A small caravan of two mini-buses picked up our group in Zamalek on an early Friday morning, driving us out to the desert. It took about 5 hours, through bleak landscape (most of the desert in Egypt is flat, rocky, and boring). We arrived in Bawiti, the oasis town on the edge of the Black Desert, and stopped at the International Hot Springs Hotel, through which we had arranged our desert safari. It is owned by a German and Japanese couple, who are awesome and the husband (Peter) is hilarious and very attentive. We had a lunch at the hotel, then loaded up into 4 SUVs with our guides, and our cooler full of alcohol in the back of one. We drove off into the desert, ready for adventures. Our first stop was Crystal Mountain, which is not much of a mountain and is not really made of crystal, but of calcite. However, it was quite interesting and fun to clamber about (once again check out the album on Facebook). We then drove off further into the White Desert, stopping at interesting chalk formations on our way to our campsite. As the sun began to set, we reached our site, and while our guides set up the Bedouin-style camp, we scampered about, exploring the landscape. Eventually, dinner was served, and it was DELICIOUS. Soup, vegetables, chicken, rice…so good. We ate with all the heavens laid out above us and only a few lamps and a fire to light our meals. Once we finished dinner, my friends and I grabbed beers and wandered off into the dark to sit, listen to music, chat, and occasionally just fall into silence when the overwhelming sense of humility from being in such a place quieted our minds and tongues. We had opted to not have a full tent for us built, but only walls supported by the SUVs, so that our final blanket was a ceiling of stars. To roll over and wake up in the night with that above you is comforting and terrifying. I could definitely get used to it.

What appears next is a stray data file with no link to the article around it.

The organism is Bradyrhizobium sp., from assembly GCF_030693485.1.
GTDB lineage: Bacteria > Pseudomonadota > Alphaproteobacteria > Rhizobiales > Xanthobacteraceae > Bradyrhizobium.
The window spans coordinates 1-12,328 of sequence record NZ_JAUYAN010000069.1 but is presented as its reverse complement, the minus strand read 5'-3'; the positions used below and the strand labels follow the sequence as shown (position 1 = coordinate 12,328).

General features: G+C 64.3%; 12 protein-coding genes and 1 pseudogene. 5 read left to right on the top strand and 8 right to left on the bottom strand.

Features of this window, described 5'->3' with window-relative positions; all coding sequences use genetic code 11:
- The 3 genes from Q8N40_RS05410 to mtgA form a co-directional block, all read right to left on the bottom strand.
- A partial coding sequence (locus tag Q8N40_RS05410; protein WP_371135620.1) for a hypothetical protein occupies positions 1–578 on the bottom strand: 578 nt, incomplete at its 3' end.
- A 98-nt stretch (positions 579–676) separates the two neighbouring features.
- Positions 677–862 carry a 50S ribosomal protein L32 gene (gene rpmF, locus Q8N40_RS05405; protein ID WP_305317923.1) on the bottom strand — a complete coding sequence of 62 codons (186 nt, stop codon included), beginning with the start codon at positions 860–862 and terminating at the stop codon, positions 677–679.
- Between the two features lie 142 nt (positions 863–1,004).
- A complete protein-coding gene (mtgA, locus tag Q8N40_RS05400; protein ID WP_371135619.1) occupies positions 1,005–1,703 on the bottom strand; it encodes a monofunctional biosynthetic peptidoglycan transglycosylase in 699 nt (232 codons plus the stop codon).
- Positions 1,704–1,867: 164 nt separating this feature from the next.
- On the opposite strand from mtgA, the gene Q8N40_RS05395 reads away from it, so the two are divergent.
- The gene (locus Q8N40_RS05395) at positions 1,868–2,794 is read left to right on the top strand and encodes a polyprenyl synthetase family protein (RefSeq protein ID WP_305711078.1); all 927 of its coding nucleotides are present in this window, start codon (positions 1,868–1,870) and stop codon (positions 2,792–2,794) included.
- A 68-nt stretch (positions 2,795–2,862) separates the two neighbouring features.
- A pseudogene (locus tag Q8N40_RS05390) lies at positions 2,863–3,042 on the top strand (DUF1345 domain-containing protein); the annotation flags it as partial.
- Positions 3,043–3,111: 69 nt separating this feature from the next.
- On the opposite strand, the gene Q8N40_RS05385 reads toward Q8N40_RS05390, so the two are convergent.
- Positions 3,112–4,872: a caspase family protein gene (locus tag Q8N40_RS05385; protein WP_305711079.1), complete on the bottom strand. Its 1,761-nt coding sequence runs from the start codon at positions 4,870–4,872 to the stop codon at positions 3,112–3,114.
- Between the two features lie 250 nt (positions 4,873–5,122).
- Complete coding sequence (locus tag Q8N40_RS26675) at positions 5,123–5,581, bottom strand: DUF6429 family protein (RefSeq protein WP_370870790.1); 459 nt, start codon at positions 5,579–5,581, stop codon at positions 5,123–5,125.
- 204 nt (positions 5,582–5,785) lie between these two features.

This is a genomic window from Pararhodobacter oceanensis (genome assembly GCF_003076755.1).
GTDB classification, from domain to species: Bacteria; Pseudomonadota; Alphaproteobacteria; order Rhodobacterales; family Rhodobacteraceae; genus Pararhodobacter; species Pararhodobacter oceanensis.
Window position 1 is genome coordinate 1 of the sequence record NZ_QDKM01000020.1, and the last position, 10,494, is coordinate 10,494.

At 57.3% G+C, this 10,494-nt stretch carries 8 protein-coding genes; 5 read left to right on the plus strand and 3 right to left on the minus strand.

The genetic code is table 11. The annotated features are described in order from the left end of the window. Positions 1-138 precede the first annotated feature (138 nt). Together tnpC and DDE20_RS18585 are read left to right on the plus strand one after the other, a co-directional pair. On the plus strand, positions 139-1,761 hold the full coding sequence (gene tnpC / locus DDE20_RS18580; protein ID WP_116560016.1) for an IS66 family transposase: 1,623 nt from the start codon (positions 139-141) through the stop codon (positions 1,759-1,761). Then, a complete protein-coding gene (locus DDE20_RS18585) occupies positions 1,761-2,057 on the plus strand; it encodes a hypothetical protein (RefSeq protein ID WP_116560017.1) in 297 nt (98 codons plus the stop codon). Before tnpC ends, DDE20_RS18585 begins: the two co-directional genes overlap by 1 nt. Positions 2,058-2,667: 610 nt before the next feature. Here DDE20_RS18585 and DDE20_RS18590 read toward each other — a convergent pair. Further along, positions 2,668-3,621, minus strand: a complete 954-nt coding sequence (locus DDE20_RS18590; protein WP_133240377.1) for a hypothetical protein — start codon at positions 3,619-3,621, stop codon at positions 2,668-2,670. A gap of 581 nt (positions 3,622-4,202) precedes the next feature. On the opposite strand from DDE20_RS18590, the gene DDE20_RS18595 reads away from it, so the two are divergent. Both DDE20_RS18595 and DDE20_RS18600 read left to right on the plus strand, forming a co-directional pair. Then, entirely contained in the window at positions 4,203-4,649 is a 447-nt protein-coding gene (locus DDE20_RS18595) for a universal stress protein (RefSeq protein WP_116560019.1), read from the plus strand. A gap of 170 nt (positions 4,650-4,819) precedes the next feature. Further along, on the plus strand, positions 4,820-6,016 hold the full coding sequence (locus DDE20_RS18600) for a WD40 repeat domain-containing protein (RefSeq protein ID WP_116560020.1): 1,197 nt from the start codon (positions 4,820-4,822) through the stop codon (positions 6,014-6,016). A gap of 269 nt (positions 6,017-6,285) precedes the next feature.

I woke up early in the morning, and found Megan and Mugant had gotten up with the sunrise (I was a bit late for that, but I see it 5 times a week anyway thanks to my job). We decided the best way (by we I mean solely Mugant, he’s very inconsiderate) to wake everyone else up was to play music very loudly. Eventually, a lovely breakfast was served, we scampered a bit more as the guides packed up, and we headed on to the Black Desert. The Black Desert is primarily igneous (formed from lava or magma) mountains that formed a few million years ago in a large crevice in the earth. We reached one mountain, and while some climbed up to the very top, I stayed only halfway up and danced. After our mountain, we once more piled back in the SUVs and drove back to the hotel. We cleaned up a bit, thanked our guides and Peter, piled back into the mini-buses and headed back to Cairo.